The easiest answer is No
Scene – option 1
Michael (10 years old) – Mum, can I sleep over at Jessie’s tonight?
Mum - No
Michael bickers and frets, throws a tantrum, eventually gets tired and sleeps
End of story
Scene – option 2
Michael – Mum can I sleep over at Jessie’s tonight ?
Mum – Will there be an adult with you?
Michael – Yes of course mum
Mum – ok then
Michael – will you drive me there?
Mum – ok
Michael – yeah
Mum - promise me you’ll behave and give Jessie’s mum no trouble
Michael – Don’t worry mum Jessie’s parents will be out, his brother Mark will be with us
Mum - Jessie’s brother is only 12 years old
Michael - Oh! Come on mum, Jessie’s parents will be coming back at midnight, we promise to behave
Mum -No dear, midnight is too late and Mark is too young to take care of you
Michael - Then why don’t you stay with us till midnight?
Mum – Ok then
Packing of bags, pillows, sleeping gear, breakfast gear and soft animals ensues
Car travel follows
Mum sits on the sofa whilst Michael, Jessie and his brother play guitar hero at full blast
Mum’s ears start to bleed
The kids finally go to bed and mum sleeps on the sofa until Jessie’s parents arrive
Mum wakes up with a stiff neck
Half asleep mum drives home at midnight
In bed, mum worries about her child in ‘that’ house
In the morning, mum fights with husband about who will bring their son back home
Issue is brought up for the rest of mum’s life...and the story never quite ends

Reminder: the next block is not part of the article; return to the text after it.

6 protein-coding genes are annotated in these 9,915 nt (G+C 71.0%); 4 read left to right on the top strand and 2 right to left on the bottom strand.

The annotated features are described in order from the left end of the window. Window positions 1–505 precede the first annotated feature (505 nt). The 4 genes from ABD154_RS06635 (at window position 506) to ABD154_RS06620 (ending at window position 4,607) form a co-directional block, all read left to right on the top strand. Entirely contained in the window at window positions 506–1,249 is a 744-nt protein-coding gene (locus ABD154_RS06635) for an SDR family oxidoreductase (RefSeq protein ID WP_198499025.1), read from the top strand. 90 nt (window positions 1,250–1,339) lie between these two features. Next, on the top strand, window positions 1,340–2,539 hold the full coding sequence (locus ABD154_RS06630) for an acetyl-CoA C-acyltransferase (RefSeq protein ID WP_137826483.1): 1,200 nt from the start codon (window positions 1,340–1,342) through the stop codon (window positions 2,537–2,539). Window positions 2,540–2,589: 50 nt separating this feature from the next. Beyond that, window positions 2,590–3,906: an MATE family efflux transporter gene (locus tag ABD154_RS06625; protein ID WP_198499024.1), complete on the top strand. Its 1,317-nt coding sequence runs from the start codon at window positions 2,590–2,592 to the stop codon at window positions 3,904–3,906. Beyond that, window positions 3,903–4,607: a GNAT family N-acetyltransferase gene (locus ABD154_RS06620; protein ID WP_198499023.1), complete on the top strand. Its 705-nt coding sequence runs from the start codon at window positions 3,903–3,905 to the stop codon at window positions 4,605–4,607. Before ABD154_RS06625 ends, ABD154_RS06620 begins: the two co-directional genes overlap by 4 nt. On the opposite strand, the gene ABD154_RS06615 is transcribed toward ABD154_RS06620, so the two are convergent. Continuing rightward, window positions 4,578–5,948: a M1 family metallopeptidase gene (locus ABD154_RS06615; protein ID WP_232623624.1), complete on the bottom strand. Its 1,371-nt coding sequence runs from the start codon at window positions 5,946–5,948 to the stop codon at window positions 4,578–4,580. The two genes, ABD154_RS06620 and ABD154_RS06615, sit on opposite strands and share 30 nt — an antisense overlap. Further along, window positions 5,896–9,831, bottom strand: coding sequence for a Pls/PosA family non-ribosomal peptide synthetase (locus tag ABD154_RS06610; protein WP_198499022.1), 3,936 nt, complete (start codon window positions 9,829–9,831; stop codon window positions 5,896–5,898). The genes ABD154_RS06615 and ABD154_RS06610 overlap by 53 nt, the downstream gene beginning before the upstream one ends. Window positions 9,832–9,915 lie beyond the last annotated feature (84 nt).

The point I’m trying to make is that whenever we’re faced with a difficult or complex situation, whenever we’re asked for anything or put on the spot for a favour, the easiest answer is to say No.
It’s simple, it’s direct, and you get to move on unencumbered, and with less weight on your shoulders.
This stands especially true when it comes to proposed legislation that is not only complex, liberal, and most likely to be unpopular but also controversial.
When something like this is proposed around election time – a time when you need all your forces (and every miracle) to help in bringing back votes, ‘No’ is definitely the answer of choice.
I’m referring of course to the Governments direct and unambiguous rejection of the Opposition’s proposal to allow surrogacy under special circumstances. With the Government’s history of being more conservative than a Victorian parlour, I didn’t expect any better. Had it happened at a different time during the administration I would however have expected them to at least pretend to listen, argue and consider, but at this time of year, and with what’s lurking for them around the corner, I’m not surprised one bit that they just blurted out a clear-cut, unequivocal NO.
As Joshua Harris once wrote – “The right thing at the wrong time is the wrong thing.”